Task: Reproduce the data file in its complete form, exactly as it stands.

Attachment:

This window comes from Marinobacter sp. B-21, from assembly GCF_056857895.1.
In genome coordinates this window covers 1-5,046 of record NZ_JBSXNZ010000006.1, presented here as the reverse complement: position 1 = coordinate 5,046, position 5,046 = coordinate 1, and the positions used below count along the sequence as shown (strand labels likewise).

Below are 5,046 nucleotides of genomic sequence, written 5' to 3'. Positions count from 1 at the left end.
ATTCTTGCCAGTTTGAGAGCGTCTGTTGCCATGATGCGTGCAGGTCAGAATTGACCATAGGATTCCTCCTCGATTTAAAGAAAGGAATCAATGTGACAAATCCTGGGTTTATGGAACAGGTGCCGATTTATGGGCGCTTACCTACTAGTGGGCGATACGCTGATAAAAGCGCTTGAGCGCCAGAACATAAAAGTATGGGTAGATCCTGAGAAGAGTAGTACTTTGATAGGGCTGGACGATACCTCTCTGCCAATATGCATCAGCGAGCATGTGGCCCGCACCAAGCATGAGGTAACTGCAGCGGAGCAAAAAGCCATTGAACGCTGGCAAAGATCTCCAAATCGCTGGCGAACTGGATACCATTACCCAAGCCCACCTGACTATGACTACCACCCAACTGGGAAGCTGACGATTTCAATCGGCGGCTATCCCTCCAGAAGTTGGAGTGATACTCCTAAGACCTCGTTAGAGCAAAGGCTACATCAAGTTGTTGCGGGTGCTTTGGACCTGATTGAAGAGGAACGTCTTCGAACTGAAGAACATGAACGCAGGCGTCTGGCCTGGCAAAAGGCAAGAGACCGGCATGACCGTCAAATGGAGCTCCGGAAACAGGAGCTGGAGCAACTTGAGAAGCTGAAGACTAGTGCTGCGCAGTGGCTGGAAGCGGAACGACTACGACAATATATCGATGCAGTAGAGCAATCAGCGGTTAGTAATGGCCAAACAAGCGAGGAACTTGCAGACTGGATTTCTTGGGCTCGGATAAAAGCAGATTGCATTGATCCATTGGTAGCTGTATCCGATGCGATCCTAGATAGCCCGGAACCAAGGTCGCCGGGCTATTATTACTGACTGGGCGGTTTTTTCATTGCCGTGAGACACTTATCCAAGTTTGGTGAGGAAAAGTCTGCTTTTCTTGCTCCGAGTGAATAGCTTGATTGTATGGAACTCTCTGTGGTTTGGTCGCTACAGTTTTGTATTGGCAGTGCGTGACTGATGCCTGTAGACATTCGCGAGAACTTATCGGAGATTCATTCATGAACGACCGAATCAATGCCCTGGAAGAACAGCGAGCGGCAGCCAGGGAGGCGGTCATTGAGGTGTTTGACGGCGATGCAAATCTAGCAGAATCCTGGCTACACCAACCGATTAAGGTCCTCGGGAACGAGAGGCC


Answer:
This window comes from Marinobacter sp. B-21, from assembly GCF_056857895.1.
In genome coordinates this window covers 1-5,046 of record NZ_JBSXNZ010000006.1, presented here as the reverse complement: position 1 = coordinate 5,046, position 5,046 = coordinate 1, and the positions used below count along the sequence as shown (strand labels likewise).

Below are 5,046 nucleotides of genomic sequence, written 5' to 3'. Positions count from 1 at the left end.
ATTCTTGCCAGTTTGAGAGCGTCTGTTGCCATGATGCGTGCAGGTCAGAATTGACCATAGGATTCCTCCTCGATTTAAAGAAAGGAATCAATGTGACAAATCCTGGGTTTATGGAACAGGTGCCGATTTATGGGCGCTTACCTACTAGTGGGCGATACGCTGATAAAAGCGCTTGAGCGCCAGAACATAAAAGTATGGGTAGATCCTGAGAAGAGTAGTACTTTGATAGGGCTGGACGATACCTCTCTGCCAATATGCATCAGCGAGCATGTGGCCCGCACCAAGCATGAGGTAACTGCAGCGGAGCAAAAAGCCATTGAACGCTGGCAAAGATCTCCAAATCGCTGGCGAACTGGATACCATTACCCAAGCCCACCTGACTATGACTACCACCCAACTGGGAAGCTGACGATTTCAATCGGCGGCTATCCCTCCAGAAGTTGGAGTGATACTCCTAAGACCTCGTTAGAGCAAAGGCTACATCAAGTTGTTGCGGGTGCTTTGGACCTGATTGAAGAGGAACGTCTTCGAACTGAAGAACATGAACGCAGGCGTCTGGCCTGGCAAAAGGCAAGAGACCGGCATGACCGTCAAATGGAGCTCCGGAAACAGGAGCTGGAGCAACTTGAGAAGCTGAAGACTAGTGCTGCGCAGTGGCTGGAAGCGGAACGACTACGACAATATATCGATGCAGTAGAGCAATCAGCGGTTAGTAATGGCCAAACAAGCGAGGAACTTGCAGACTGGATTTCTTGGGCTCGGATAAAAGCAGATTGCATTGATCCATTGGTAGCTGTATCCGATGCGATCCTAGATAGCCCGGAACCAAGGTCGCCGGGCTATTATTACTGACTGGGCGGTTTTTTCATTGCCGTGAGACACTTATCCAAGTTTGGTGAGGAAAAGTCTGCTTTTCTTGCTCCGAGTGAATAGCTTGATTGTATGGAACTCTCTGTGGTTTGGTCGCTACAGTTTTGTATTGGCAGTGCGTGACTGATGCCTGTAGACATTCGCGAGAACTTATCGGAGATTCATTCATGAACGACCGAATCAATGCCCTGGAAGAACAGCGAGCGGCAGCCAGGGAGGCGGTCATTGAGGTGTTTGACGGCGATGCAAATCTAGCAGAATCCTGGCTACACCAACCGATTAAGGTCCTCGGGAACGAGAGGCC